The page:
In this talk Andrew explains how ADS-B receivers, combined with ATC communications, public announcements and crowd sourced visual identification have helped track the activity of military helicopters operating over the Washington DC area.  

There's a running joke around Washington D.C. that the "State Bird" is the helicopter. Yet 96% of helicopter noise complaints from 2018-2021 went unattributed: D.C. Residents can not tell a news helicopter from a black hawk. Flight tracking sites remove flights as a paid service to aircraft owners and government agencies; even in the best case these sites do not receive tracking information from most military helicopters due to a Code of Federal Regulations exemption for "sensitive government mission for national defense, homeland security, intelligence or law enforcement." This makes an enormous amount of helicopter flights untraceable even for the FAA and leaves residents in the dark.

What if we could help residents identify helicopters? What if we could crowd source helicopter tracking? What if we could collect images to identify helicopters using computer vision? What if we could make aircraft radio as accessible as reading a map? What if we could make spotting helicopters a game that appeals to the competitive spirit of Washingtonians? And what if we could do all of this... on Twitter?

DEF CON 30 - Andrew Logan - Tracking Military Ghost Helicopters over Washington DC

SDR Special Tool Kit: A Ruggedized Enclosure for two RTL-SDR V3 Dongles

Terminal Armament, one of our resellers of RTL-SDR V3 dongles in the USA has created a companion product called the SDR Special Tool Kit (SDR-STK) which is a tactical ruggedized enclosure for two RTL-SDR V3 dongles. The SDR-STK consists of a two port USB hub enclosed in a water-resistant housing, and a rugged screw on USB-A cable. Two SMA connectors protrude out the top. The design is open source with designs and software due to be released on their GitHub in time.

The SDR-STK is estimated to ship within 5-7 weeks, and is available for pre-order via the Terminal Armament website.

The RTL-SDR dongle has long been the standard for an entry-level software defined radio. And while we do love it, the USB dongle form-factor is simply not suited for rigorous outdoor use. This is why we've developed the SDR-STK.

The SDR-STK is a ruggedized two-port USB hub specifically designed to fit two standard RTL-SDR dongles, and provide a durable, water-resistant housing. Having two dongles also grants capabilities not available with just one; these go beyond simply increasing the bandwidth. With one receiver acting as a tuner, you can have the second one preforming other tasks such as wide-band scanning, listening to a trunked radio control channel, or simply receiving other information such as ADS-B packets.

The SDR-STK isn't just a one-off hardware product. In the coming weeks while the pre-order is active, we will be releasing various software utilities for the SDR-STK on our GitHub, as well as the PCB schematic files. We're firm believers in Open-Source hardware software, and we hope to use this launch to kickstart several other communication related products and projects such as better Android SDR applications, and other SIGINT tools.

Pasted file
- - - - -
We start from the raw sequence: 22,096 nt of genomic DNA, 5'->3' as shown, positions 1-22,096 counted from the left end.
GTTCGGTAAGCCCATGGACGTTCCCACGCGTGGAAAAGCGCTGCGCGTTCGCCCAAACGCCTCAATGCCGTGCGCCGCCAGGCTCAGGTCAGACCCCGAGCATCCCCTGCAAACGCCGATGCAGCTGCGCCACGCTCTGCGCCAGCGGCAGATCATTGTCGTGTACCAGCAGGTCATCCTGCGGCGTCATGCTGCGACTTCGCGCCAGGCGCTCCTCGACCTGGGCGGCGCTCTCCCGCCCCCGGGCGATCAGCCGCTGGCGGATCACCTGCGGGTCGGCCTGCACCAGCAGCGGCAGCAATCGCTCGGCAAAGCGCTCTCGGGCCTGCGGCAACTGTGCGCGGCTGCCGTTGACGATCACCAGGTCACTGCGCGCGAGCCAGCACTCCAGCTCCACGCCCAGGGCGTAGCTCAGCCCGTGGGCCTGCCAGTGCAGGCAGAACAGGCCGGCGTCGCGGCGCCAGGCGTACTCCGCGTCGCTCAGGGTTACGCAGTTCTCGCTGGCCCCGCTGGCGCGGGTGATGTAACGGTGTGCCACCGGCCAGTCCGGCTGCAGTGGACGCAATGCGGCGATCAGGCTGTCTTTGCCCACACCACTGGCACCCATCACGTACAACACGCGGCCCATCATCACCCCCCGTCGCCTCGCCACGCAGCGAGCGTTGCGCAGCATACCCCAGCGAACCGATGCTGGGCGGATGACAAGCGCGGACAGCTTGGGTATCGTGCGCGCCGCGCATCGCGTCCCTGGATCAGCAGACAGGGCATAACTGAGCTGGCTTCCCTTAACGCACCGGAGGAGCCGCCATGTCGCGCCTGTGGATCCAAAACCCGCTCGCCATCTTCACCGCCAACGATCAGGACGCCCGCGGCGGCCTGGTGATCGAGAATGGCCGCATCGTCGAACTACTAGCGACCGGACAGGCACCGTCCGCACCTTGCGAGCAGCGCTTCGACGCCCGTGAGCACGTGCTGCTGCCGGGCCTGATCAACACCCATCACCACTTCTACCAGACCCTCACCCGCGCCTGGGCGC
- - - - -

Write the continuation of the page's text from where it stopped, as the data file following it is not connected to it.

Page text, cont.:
The SDR-STK includes itself, and a custom 1.5 foot USB Type A Male cable. Antennas and RTL-SDR's are not included unless specified or ordered in conjunction with the SDR-STK.

The RTL-SDR Just Got Better - Terminal Armament SDR-STK

A Software Based VGA AGC Implementation for the RTL-SDR

Thank you to Chris G for writing in and sharing with us his software VGA ADC controller for the RTL-SDR. AGC or 'automatic gain control' is an algorithm that attempts to automatically adjust the gain on the RTL-SDR in order to maximize the signal to noise ratio. The built in hardware AGC's on the RTL-SDR are intended for wideband TV signals, and work poorly with the narrower signals that SDR users typically deal with. However, it's possible that a software AGC implementation could be used instead.

Initially, I wanted to see how well things would work if I could manually control the VGA gain to avoid A/D overload within the 2832 chip.

I liked how things worked so I said: let's make things automatic! I implemented two variants of my AGC. One variant (my favorite) is an implementation of an AGC by Harris and Smith. It is an LMS algorithm that has equal transient response to a sudden increase in input signal magnitude and a sudden decrease in signal magnitude.

Since I'm doing this stuff in software, I operate on blocks of IQ data rather than operating on a sample by sample basis.

Initially, I observed limit cycles for at least two reasons:

  1.  The (approximately) 3.5dB step size in VGA gain adjust.
  2. The fact that when I receive a block of IQ data, another block is in transit.

This resulted me adjusting the gain while a block of data was in transit.

For item 1, I allow the deadband go be settable.

For item 2, I allow a "blanking time" to be settable. For my use case, If the AGC just made an adjustment, I skip making an adjustment while the next black is in transit.

Here is output of my 'get agcinfo' command.

--------------------------------------------
AGC Internal Information
--------------------------------------------
AGC Emabled : Yes
AGC Type : Harris
Blanking Counter : 0 ticks
Blanking Limit : 1 ticks
Lowpass Filter Coefficient: 0.800